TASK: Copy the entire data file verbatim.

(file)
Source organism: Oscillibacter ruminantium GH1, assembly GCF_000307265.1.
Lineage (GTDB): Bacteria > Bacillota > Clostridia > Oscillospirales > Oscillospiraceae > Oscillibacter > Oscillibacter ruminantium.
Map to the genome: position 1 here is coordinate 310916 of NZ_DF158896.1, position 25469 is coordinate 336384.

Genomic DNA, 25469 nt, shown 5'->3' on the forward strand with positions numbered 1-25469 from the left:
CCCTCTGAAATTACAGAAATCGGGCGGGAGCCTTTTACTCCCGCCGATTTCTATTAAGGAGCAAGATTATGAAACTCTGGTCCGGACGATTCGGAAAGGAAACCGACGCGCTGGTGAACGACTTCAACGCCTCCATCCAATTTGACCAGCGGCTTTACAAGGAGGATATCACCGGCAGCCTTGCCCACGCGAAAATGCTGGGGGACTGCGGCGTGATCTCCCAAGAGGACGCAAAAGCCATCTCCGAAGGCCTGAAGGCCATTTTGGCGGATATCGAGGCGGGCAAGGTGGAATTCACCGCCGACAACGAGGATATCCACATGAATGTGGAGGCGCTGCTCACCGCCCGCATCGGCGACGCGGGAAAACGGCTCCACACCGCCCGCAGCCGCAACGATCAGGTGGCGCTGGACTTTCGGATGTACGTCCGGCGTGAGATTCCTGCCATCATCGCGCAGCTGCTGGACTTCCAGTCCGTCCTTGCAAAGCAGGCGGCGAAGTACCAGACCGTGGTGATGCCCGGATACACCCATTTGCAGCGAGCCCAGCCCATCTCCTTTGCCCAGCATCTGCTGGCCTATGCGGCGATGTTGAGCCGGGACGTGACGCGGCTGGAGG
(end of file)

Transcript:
Source organism: Oscillibacter ruminantium GH1, assembly GCF_000307265.1.
Lineage (GTDB): Bacteria > Bacillota > Clostridia > Oscillospirales > Oscillospiraceae > Oscillibacter > Oscillibacter ruminantium.
Map to the genome: position 1 here is coordinate 310916 of NZ_DF158896.1, position 25469 is coordinate 336384.

Genomic DNA, 25469 nt, shown 5'->3' on the forward strand with positions numbered 1-25469 from the left:
CCCTCTGAAATTACAGAAATCGGGCGGGAGCCTTTTACTCCCGCCGATTTCTATTAAGGAGCAAGATTATGAAACTCTGGTCCGGACGATTCGGAAAGGAAACCGACGCGCTGGTGAACGACTTCAACGCCTCCATCCAATTTGACCAGCGGCTTTACAAGGAGGATATCACCGGCAGCCTTGCCCACGCGAAAATGCTGGGGGACTGCGGCGTGATCTCCCAAGAGGACGCAAAAGCCATCTCCGAAGGCCTGAAGGCCATTTTGGCGGATATCGAGGCGGGCAAGGTGGAATTCACCGCCGACAACGAGGATATCCACATGAATGTGGAGGCGCTGCTCACCGCCCGCATCGGCGACGCGGGAAAACGGCTCCACACCGCCCGCAGCCGCAACGATCAGGTGGCGCTGGACTTTCGGATGTACGTCCGGCGTGAGATTCCTGCCATCATCGCGCAGCTGCTGGACTTCCAGTCCGTCCTTGCAAAGCAGGCGGCGAAGTACCAGACCGTGGTGATGCCCGGATACACCCATTTGCAGCGAGCCCAGCCCATCTCCTTTGCCCAGCATCTGCTGGCCTATGCGGCGATGTTGAGCCGGGACGTGACGCGGCTGGAGG